Are you a fan of bike rides and you’d like to explore the countryside at the same time? Thanks to the vineyards, Burgundy canal and historic heritage sites, Dijon and the surrounding area have everything you need for your getaway in nature! Visit the region by bike and be your very own guide!

There are several routes to choose from, here’s some information…

  • Let’s head south! From Dijon to Beaune, the ‘Vineyard Route’

Description: Duration: 1.5 hrs – Level of difficulty: Average – Distance: around 25 km

© Alain Doire

Today, I’m taking you along the Vineyard Route between Dijon and Beaune. This 23 km route winds through the vineyards along country lanes! Along the way, you’ll be exploring the greatest winegrowing estates where the best wines in the world are produced! The route departs from the Port du Canal in Dijon. Let’s go and explore the ‘Climats’ of Burgundy that have been awarded UNESCO world heritage status.

N.B.: Be careful, this route is mainly on roads that are shared with cars. Therefore, I do not really recommend doing this ride with children. If you’re here with your children, I advise you to opt for the ride alongside Burgundy Canal that I will come to later.

If you would like to include some sightseeing on your ride and stop to explore some villages on the way, I’ll tell you what there is to see!

Also, if you’re as much of a foodie as I am and a fan of cheese in particular, you might like to know that this cycle route will take you past some of the area’s speciality cheese dairies such as Brillât-Savarin or Citeaux!

Before leaving, you could stop by the Cité Internationale de la Gastronomie et du Vin, visit the Péniche Cancale, the Obélisque and the sculpture by Robert Rigot entitled ‘Rêve Ailé’ (winged dream) in the Port du Canal area which pays tribute to Gustave Eiffel, born in Dijon in 1832.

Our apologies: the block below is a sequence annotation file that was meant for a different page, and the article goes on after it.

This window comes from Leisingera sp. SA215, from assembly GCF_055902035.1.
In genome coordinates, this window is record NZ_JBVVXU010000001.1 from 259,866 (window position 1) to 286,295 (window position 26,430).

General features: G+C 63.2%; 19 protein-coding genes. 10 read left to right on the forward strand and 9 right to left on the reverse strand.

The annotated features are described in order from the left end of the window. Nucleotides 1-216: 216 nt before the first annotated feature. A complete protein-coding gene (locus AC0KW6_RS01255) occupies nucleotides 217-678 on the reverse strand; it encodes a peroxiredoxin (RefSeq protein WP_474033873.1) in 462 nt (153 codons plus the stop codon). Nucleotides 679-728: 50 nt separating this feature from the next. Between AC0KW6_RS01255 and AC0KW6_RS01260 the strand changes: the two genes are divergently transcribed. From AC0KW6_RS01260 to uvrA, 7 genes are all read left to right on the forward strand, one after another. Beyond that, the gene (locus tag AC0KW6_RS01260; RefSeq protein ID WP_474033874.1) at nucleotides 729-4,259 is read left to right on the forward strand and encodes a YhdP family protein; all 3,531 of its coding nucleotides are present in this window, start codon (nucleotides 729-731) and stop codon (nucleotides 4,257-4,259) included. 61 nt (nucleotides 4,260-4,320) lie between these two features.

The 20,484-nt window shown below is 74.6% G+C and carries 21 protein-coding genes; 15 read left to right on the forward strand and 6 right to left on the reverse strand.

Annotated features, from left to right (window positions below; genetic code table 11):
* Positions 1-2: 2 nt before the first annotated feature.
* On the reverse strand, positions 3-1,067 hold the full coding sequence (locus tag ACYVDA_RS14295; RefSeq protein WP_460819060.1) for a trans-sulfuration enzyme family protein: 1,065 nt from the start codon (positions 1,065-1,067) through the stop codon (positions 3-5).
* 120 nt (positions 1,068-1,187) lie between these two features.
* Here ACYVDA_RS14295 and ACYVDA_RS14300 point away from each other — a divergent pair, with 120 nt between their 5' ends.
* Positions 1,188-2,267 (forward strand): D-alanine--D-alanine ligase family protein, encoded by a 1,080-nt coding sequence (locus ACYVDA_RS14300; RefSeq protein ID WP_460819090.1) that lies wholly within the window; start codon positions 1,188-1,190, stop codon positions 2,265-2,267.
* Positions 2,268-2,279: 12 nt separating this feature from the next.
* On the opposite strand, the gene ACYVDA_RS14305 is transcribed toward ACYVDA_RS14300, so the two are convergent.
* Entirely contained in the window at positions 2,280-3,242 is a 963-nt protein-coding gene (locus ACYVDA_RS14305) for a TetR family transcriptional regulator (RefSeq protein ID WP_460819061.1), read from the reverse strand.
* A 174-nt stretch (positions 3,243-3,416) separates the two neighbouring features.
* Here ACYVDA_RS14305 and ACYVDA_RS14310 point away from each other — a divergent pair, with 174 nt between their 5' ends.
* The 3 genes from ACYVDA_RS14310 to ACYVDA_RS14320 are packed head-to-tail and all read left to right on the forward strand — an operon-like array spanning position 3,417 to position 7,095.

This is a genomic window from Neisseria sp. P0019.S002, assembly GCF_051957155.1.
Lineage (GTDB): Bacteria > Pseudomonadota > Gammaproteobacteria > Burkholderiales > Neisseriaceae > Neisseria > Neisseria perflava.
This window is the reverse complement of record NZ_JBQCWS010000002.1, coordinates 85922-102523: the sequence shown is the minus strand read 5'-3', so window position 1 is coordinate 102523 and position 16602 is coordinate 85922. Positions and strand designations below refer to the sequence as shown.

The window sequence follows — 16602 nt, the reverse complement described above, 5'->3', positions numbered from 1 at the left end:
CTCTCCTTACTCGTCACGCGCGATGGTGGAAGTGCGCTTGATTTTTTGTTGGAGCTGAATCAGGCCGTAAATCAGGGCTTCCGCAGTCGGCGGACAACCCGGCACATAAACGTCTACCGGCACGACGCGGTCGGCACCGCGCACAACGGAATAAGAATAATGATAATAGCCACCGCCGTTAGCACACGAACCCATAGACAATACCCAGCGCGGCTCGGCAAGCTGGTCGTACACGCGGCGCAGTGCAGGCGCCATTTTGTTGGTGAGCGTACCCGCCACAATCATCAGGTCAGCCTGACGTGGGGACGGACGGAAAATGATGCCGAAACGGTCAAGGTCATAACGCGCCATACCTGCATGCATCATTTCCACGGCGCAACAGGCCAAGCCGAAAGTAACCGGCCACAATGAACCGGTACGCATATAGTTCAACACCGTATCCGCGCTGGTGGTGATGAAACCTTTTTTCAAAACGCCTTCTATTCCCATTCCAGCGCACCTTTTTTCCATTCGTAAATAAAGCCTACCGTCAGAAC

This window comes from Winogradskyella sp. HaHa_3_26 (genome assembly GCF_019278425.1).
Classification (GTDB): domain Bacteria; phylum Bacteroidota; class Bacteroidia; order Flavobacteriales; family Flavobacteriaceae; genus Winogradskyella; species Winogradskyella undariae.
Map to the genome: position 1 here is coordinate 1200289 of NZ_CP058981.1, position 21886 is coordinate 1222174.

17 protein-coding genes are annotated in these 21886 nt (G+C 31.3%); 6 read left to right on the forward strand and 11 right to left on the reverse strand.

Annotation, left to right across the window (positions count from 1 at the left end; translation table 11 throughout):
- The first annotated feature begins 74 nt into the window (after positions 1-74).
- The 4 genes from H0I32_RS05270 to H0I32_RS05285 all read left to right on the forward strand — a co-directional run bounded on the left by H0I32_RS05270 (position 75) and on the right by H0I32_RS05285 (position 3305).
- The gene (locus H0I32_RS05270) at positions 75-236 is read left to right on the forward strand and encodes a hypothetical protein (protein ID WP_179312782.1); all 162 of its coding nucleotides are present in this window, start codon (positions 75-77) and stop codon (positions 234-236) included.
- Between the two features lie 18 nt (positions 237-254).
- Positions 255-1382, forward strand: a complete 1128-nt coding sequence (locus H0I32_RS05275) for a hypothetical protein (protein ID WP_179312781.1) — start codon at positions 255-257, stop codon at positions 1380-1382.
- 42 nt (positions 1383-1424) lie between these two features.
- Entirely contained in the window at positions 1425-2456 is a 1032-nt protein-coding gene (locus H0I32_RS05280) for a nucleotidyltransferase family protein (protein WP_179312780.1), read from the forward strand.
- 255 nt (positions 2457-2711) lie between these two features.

The first town you’ll be crossing through is Chenôve where you can discover the wine press once owned by the Dukes of Burgundy, and the Church of Saint-Nazaire in the old town of Chenôve.

Have you still not seen any vines? Don’t worry! Your vineyard tour really begins in Marsannay-La-Côte where you can stop off at the Château for a private tour of the wine cellars and a tasting of the Château’s best vintages, overlooking the vines. This is the perfect experience to really get stuck into the topic on hand!

The next town is Fixin and you will instantly be amazed when you see one of Burgundy’s most beautiful semicircle-shaped washhouses, a listed historic monument. You will also enjoy admiring the pretty glazed roof of the Church of Saint-Antoine! And now you are completely surrounded by vineyards! Welcome to the Route des Grands Crus (Route of the Great Wines)! Make sure you stop off to drink plenty of water and take the time to enjoy the views.

© Vélovitamine

What a pleasure it is to discover these pretty little winegrowing villages! The next one even boasts its own 19th-century Neo-Renaissance-style château. It was built by Stéphen Liégard and is called the Château de Brochon. Since 1962, it has been a high school and it is open to visitors during the school holidays, in the summer and believe me, it’s worth a visit!

Château de Brochon © Air Escargot